Preview: Mini Black and White Cookies are smaller in size than the classic black and white cookie but just right for the average person.
I know what you’re thinking…Black and White Cookies are supposed to be BIG. REALLY BIG!
I’m no expert, but I think you’re right. Traditionally, they are so big they really need to be shared. I’m not good at sharing. So I came up with Mini Black and Whites that would be more appropriate for parties, showers, etc.
When I first heard about Black and White Cookies, I became obsessed with finding the best recipe so I could add it to my frosted cookie collection. I tried several recipes before I perfected the recipe you see printed here.
Thanks to my taste-testers…
My co-workers acted as official taste-testers. They declared this version the winner. My friend Daphne, who remembers eating them in California, excitedly proclaimed them authentic. I’ll take that as a high-flying endorsement.
Why “Mini” Black and White Cookies?
The classic Black and White Cookie is 5 inches across according to Wikipedia. Surely that’s illegal according to the portion control police!
To avoid prosecution and instant expansion, I choose to make mine smaller, which is actually still plenty big. (See picture below)
Ingredients and substitutions:
- FLOUR: Unbleached all-purpose flour is what I use in almost all of my baking. Substitute bleached all-purpose flour if that’s what you have.
- BUTTER: Use salted or unsalted butter. If using salted, decrease the salt a little bit.
- SUGAR: Use granulated white sugar. I can’t recommend any substitutions as I haven’t tried any.
- EGG: If you don’t have a large egg, measure what you have until you come close to 50 grams.
- LEMON OIL: Lemon oil imparts a richer and deeper lemon flavor than extract or grated lemon. But if you don’t have lemon oil, the extract or grated lemon rind are acceptable substitutions.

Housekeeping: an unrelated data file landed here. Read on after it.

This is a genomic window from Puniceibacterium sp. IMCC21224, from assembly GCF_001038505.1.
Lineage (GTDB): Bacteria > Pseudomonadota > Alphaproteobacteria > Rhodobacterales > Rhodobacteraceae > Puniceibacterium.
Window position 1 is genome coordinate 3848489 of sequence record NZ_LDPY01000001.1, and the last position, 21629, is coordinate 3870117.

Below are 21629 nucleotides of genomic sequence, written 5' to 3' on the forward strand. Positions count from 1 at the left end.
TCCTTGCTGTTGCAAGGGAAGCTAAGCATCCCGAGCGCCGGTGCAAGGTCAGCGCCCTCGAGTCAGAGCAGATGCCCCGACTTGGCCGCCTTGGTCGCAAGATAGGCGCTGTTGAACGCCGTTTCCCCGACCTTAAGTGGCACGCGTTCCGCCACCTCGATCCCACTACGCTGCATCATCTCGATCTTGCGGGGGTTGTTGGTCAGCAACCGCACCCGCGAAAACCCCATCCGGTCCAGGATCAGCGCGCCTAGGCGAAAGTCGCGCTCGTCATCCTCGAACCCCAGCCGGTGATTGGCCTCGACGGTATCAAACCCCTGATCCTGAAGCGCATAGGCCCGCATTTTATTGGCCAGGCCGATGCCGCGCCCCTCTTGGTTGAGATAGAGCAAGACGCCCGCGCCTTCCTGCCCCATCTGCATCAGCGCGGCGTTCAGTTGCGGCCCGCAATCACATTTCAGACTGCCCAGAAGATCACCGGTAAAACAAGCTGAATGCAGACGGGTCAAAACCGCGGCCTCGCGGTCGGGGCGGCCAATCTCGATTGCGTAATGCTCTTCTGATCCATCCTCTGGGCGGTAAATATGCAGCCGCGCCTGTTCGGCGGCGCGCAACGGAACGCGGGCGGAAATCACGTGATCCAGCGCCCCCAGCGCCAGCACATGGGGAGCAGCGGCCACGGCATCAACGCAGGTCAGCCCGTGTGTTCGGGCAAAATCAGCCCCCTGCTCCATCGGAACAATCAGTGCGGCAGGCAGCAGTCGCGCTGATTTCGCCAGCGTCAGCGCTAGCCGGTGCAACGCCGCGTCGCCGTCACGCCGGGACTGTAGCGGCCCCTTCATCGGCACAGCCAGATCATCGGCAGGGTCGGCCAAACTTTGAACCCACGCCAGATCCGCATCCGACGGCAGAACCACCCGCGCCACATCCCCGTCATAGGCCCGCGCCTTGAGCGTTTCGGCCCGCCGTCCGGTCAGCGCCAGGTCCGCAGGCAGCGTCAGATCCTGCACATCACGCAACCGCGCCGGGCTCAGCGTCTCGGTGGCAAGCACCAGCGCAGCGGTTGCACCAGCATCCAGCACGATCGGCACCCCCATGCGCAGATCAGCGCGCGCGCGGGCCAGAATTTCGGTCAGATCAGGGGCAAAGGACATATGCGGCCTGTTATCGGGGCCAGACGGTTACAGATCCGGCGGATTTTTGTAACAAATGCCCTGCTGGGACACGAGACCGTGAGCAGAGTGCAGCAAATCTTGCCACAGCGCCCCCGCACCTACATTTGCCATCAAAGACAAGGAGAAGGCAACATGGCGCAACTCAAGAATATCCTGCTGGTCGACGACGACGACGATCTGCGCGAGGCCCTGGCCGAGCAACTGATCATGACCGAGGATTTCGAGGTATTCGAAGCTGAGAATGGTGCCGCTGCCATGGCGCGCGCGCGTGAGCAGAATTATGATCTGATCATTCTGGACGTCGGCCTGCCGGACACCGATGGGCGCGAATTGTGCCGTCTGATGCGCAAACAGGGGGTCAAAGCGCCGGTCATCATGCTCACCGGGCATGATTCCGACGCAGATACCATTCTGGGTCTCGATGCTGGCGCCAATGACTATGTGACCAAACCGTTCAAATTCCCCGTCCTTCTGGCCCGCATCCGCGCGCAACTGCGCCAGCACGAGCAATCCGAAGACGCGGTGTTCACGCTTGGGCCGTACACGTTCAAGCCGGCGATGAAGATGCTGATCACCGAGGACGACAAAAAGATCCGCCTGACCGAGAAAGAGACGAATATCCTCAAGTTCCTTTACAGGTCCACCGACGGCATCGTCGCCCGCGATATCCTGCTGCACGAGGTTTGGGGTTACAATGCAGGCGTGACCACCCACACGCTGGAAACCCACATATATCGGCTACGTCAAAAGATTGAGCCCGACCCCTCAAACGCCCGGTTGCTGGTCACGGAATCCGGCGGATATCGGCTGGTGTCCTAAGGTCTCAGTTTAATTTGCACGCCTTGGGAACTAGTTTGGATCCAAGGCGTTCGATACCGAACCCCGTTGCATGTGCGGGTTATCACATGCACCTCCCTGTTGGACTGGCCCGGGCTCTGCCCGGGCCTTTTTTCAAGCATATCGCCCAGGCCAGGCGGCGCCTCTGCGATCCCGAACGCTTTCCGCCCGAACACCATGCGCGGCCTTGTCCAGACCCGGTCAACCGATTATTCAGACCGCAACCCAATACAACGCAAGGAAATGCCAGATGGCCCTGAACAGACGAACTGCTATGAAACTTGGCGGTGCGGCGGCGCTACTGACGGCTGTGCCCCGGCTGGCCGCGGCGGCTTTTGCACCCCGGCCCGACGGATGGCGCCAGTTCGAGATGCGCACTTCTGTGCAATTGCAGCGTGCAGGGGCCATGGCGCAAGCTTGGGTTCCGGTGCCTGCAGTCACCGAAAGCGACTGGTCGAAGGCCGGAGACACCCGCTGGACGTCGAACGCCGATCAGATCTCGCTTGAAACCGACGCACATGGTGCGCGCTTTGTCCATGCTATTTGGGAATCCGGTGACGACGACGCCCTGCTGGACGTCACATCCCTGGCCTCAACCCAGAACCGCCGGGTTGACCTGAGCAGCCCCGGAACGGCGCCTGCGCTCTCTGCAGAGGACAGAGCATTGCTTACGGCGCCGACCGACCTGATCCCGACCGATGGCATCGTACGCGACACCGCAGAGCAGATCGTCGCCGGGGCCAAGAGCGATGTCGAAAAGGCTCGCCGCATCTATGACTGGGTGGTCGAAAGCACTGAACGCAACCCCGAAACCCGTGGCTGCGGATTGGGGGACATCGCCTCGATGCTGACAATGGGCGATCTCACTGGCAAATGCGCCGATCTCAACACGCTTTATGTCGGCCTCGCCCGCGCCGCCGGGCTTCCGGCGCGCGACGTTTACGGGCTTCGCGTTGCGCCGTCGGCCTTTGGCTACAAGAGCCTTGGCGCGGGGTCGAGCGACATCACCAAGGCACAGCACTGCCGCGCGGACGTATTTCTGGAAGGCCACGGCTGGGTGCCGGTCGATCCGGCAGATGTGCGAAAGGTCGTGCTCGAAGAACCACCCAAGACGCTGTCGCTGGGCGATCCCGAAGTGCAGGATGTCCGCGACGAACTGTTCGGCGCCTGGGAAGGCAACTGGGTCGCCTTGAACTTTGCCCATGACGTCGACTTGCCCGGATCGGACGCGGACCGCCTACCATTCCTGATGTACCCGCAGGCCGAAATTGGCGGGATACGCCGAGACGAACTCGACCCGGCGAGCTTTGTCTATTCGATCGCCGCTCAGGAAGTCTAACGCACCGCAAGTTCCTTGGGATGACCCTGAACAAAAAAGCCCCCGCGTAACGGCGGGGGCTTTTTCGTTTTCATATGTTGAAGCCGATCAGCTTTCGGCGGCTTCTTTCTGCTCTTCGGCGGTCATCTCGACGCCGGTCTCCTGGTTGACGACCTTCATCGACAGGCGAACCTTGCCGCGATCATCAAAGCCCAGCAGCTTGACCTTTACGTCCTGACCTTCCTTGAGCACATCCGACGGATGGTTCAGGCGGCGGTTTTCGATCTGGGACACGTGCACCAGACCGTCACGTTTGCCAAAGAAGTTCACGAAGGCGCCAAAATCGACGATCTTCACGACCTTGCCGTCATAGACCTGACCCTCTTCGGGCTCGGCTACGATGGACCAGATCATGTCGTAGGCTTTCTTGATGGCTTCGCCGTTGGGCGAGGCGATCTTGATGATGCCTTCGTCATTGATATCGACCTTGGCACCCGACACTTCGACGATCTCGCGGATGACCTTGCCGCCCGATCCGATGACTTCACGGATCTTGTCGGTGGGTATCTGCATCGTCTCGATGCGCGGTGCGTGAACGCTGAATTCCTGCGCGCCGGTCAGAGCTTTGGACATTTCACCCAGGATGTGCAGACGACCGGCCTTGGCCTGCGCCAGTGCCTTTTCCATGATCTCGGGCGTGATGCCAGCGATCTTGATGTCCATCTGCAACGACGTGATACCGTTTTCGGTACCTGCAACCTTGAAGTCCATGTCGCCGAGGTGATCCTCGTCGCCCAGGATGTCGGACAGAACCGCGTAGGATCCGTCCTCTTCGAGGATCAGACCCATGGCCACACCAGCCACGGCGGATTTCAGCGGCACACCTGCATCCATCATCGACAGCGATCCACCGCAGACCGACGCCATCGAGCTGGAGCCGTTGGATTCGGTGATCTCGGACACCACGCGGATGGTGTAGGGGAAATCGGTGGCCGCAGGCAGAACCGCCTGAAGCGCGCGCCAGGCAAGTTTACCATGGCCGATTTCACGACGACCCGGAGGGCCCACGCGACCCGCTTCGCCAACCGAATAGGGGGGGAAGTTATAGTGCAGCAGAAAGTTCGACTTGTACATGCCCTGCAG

- BUTTERMILK: Make your own buttermilk if you like (1 cup milk + 1 tablespoon lemon juice or vinegar). I prefer to use unflavored Greek yogurt thinned with milk to the consistency of buttermilk. Yogurt contributes to a wonderful soft and cake-like texture.
- CONFECTIONERS’ SUGAR: Confectioners’ sugar is also known as powdered sugar or XXX sugar (that’s in America; not sure about other countries)
- MILK: The fat content does not matter here. Use fat-free, lowfat, 2% or whole milk.
- CORN SYRUP: Corn syrup is not the same as high fructose corn syrup. Stick to the Karo brand so you can be sure that your corn syrup is 100% glucose.
How to frost Mini Black and White Cookies:
First: Start with the white frosting first. For some unidentified reason, I find it easier to get a neat look before I drag chocolate into the whole scheme of things.
Second: Finish with the chocolate icing. No question about it. That little offset spatula knife you see in the picture really helps to do a neat job where the black and white meet. Worth the investment if you don’t have one already.
Kitchen Secret for frosting Black & Whites
Did you notice anything interesting about the frosting on these cookies besides being half ‘n’
The glaze goes on the bottom of the cookie, not the top.
If you do it the usual way with frosting on top, you’ll be struggling mightily to keep the dividing line straight between the vanilla and chocolate glaze. Besides that, they won’t be like a real, authentic Black and White Cookie.
More cookies from this blog:
- Chocolate-Peanut Butter Pinwheels
- Frosted Lemon Cookies (made with Greek yogurt)
- Soft Cinnamon Cookies with Browned Butter Icing
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Hope to see you again soon!
p.s. Questions or suggestions? Please email me: Paula at saladinajar.com.